May 14 2014
We’ve entered a moment of slight hatred of each other. Is hatred too strong a word? Maybe, although, in the moment after my dear husband has completely misunderstood me, once again, in that moment when I find myself violently sticking out my tongue behind his back, I think it fair to say that is a moment of hatred.
These last few days we have started behaving much like over-stimulated babies behave come 5 o’clock. Except in our case there is nobody to feed us, soothe us and tuck us in to bed. We’re both shattered from 6 weeks of physical work, not to mention the constant expenditure of mental energy it takes to navigate, in Italian, online orders, follow-up calls, delivery directions, in-store queries for everything from screws to curtain rods to extension cords, cup hooks and masking tape. All of this ordinary business of life can be somewhat exhausting when you’re on home turf, in another language, the feeling of having been lobotomized can just about bring you to your knees. You do not want to know about varnish remover, square meters of carpeting, nor for the sake of your sanity, as well as my own, will I describe the joys of gardening on shale and I do mean on, not in.
Not that there aren’t moments of shared hilarity. Like when trying to purchase a vacuum cleaner, aspiro polveri, one asks instead for a machine that will suck up the poor, aspiro poveri; the latter machine perhaps available globally from your nearest corporate agency.
And then there is the hilarity that is Mirco, whom I have nicknamed Smirco in honor of the constant, slightly imbecilic grin he’s been wearing ever since we first met him 19 years ago. Then, a teenager working in his father’s grocery store, Mirco has for the last 12 years owned his own hardware store. A slightly bent 6’4”, now married with children, he yet retains a puckish innocence somewhat reminiscent of Roberto Benigni. And, if Benigni had a hardware store it would probably, much like Mirco’s, perform like a one-ring circus with a clown standing in as ringleader.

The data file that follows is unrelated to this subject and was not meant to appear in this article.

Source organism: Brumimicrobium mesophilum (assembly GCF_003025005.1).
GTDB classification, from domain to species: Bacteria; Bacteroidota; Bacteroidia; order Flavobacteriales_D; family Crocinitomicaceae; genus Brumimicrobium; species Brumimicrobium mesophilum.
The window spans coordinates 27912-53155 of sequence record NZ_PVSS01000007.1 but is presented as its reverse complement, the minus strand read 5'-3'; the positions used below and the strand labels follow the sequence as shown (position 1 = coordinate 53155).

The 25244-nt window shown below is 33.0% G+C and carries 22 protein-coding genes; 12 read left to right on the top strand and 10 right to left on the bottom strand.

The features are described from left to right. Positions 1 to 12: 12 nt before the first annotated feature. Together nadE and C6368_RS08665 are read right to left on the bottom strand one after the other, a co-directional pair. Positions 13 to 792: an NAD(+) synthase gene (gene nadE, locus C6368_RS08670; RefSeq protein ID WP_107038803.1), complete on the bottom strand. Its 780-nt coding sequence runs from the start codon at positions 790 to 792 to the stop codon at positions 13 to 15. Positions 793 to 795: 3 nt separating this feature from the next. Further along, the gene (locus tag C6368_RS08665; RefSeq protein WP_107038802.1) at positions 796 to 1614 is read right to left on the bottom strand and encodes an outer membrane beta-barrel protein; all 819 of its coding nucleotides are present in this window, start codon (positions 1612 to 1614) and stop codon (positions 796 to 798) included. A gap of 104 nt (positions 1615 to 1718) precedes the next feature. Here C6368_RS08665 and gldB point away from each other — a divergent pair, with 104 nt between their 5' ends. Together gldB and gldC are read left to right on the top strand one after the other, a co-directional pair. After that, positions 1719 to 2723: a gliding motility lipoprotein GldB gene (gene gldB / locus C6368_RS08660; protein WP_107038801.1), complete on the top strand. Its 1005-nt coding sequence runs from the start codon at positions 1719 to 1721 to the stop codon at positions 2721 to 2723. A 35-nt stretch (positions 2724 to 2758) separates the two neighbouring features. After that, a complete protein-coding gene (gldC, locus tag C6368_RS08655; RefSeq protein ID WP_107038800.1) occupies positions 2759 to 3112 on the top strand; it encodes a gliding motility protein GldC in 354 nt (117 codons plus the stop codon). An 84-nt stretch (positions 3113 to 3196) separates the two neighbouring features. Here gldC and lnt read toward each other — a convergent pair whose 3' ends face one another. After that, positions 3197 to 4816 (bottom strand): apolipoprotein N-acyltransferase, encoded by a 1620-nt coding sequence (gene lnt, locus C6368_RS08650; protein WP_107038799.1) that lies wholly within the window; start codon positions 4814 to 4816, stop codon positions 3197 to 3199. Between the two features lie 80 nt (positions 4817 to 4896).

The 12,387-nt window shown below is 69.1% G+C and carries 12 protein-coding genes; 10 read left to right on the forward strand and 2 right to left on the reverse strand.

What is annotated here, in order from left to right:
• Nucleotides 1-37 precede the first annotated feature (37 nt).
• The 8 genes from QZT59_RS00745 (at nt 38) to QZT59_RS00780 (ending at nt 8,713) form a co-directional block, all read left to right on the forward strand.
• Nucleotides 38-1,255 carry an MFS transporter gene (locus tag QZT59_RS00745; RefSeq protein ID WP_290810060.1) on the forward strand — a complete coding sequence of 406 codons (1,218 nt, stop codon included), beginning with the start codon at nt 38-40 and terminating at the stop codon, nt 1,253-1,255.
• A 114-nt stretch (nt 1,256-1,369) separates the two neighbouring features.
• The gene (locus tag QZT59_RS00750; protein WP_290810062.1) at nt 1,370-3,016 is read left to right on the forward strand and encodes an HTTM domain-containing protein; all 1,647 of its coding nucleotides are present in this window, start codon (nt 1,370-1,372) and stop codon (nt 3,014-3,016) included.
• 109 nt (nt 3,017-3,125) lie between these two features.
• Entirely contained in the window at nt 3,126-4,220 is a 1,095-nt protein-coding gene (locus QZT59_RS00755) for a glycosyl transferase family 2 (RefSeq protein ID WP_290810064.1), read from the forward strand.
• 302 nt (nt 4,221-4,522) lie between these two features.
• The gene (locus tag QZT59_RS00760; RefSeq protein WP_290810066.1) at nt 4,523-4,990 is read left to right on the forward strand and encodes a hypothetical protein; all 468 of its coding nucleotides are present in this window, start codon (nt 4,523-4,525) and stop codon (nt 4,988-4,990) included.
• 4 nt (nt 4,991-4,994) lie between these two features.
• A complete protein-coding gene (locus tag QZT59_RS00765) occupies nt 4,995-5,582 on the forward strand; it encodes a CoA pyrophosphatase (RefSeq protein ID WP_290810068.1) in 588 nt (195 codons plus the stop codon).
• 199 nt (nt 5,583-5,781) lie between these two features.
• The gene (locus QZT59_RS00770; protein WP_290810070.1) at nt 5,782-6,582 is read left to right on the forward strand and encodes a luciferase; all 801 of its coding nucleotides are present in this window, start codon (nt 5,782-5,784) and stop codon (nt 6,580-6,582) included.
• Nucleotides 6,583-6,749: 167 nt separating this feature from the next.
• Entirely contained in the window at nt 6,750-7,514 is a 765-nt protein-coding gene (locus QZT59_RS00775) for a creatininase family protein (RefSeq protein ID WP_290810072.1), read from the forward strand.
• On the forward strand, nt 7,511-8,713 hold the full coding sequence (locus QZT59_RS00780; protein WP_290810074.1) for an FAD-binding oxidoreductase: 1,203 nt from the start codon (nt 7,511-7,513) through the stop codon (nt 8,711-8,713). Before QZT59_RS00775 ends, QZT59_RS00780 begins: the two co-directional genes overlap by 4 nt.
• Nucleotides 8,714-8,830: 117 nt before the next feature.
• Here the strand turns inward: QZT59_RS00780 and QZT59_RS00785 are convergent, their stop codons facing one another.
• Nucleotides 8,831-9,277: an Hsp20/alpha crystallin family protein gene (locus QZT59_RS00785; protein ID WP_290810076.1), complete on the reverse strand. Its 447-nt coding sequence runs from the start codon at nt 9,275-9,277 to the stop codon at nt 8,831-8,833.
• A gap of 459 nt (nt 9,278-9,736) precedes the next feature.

No matter what you need, be it a nail or a power drill, plan on being in the store for at least half an hour, during which time you will be well entertained. This morning, two women ahead of us were desperately trying to buy 3 flowerpots. We watched as Smirco first tried to find them, the grin expanding in response to his eventual achievement in so doing. We continued to watch as he tried to find how much they cost, shuffling through a foot high pile of papers before shrugging his shoulders, the grin twitching at its corners as he told them to take the pots now and pay for them tomorrow. Meanwhile the shop had filled up with half a dozen local men who demonstrated the entire repertoire of facial and gesticular expression….all of it directed at Mirco who, still smiling, managed to find steel wool and a wire cutter for us before, with what looked like unbounded joy, he informed us that yes, he did have curtain tie-backs, but he didn’t know where they were. We should come back tomorrow.
27 May 2014
I look at the date on which I started writing this blog and have no understanding of time whatsoever. Was it only 2 weeks ago? In any case, during this period we not only secured the curtain tie-backs but affixed them all to their various walls. I hope not to buy, make and hang curtains for a very long time, if ever again.
I’m writing to you from our loft studio, sitting at my new worktable, which arrived yesterday along with Joel’s identical, slightly smaller one. Of German contemporary design, we chose them because we wanted to lighten up the space. For me, who has always cherished old things for the stories they carry, this is the first “new” surface I have written on. I chose it because I wanted a clean slate, so to speak. In the past, I needed the company and comfort of tables and desks that came with their history, perhaps because I arrived into this world, this time around, as an adoptee, and therefore without history.